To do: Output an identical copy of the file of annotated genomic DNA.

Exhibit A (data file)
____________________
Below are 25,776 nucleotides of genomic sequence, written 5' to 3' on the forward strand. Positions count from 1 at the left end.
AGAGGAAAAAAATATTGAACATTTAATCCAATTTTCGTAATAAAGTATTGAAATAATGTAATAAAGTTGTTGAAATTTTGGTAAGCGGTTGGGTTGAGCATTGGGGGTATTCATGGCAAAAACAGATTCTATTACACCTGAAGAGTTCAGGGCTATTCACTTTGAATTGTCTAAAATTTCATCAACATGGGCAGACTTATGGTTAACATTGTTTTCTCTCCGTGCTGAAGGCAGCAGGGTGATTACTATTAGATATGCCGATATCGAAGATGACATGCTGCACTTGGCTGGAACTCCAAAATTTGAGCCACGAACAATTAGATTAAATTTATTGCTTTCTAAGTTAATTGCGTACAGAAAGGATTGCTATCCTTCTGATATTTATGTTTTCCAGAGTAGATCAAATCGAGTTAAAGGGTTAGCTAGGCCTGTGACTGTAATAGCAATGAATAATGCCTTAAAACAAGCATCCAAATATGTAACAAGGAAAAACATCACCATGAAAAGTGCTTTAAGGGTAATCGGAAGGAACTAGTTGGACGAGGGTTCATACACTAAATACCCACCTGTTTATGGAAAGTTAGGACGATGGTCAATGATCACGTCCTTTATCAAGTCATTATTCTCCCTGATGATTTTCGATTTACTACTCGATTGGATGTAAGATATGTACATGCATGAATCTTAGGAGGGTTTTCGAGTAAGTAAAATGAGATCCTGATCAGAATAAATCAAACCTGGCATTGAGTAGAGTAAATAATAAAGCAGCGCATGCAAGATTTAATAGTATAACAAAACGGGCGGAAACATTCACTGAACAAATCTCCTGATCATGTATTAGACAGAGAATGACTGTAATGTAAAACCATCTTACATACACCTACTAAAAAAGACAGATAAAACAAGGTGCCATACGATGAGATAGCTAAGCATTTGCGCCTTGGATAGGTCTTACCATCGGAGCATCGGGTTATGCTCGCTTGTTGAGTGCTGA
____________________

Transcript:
Below are 25,776 nucleotides of genomic sequence, written 5' to 3' on the forward strand. Positions count from 1 at the left end.
AGAGGAAAAAAATATTGAACATTTAATCCAATTTTCGTAATAAAGTATTGAAATAATGTAATAAAGTTGTTGAAATTTTGGTAAGCGGTTGGGTTGAGCATTGGGGGTATTCATGGCAAAAACAGATTCTATTACACCTGAAGAGTTCAGGGCTATTCACTTTGAATTGTCTAAAATTTCATCAACATGGGCAGACTTATGGTTAACATTGTTTTCTCTCCGTGCTGAAGGCAGCAGGGTGATTACTATTAGATATGCCGATATCGAAGATGACATGCTGCACTTGGCTGGAACTCCAAAATTTGAGCCACGAACAATTAGATTAAATTTATTGCTTTCTAAGTTAATTGCGTACAGAAAGGATTGCTATCCTTCTGATATTTATGTTTTCCAGAGTAGATCAAATCGAGTTAAAGGGTTAGCTAGGCCTGTGACTGTAATAGCAATGAATAATGCCTTAAAACAAGCATCCAAATATGTAACAAGGAAAAACATCACCATGAAAAGTGCTTTAAGGGTAATCGGAAGGAACTAGTTGGACGAGGGTTCATACACTAAATACCCACCTGTTTATGGAAAGTTAGGACGATGGTCAATGATCACGTCCTTTATCAAGTCATTATTCTCCCTGATGATTTTCGATTTACTACTCGATTGGATGTAAGATATGTACATGCATGAATCTTAGGAGGGTTTTCGAGTAAGTAAAATGAGATCCTGATCAGAATAAATCAAACCTGGCATTGAGTAGAGTAAATAATAAAGCAGCGCATGCAAGATTTAATAGTATAACAAAACGGGCGGAAACATTCACTGAACAAATCTCCTGATCATGTATTAGACAGAGAATGACTGTAATGTAAAACCATCTTACATACACCTACTAAAAAAGACAGATAAAACAAGGTGCCATACGATGAGATAGCTAAGCATTTGCGCCTTGGATAGGTCTTACCATCGGAGCATCGGGTTATGCTCGCTTGTTGAGTGCTGA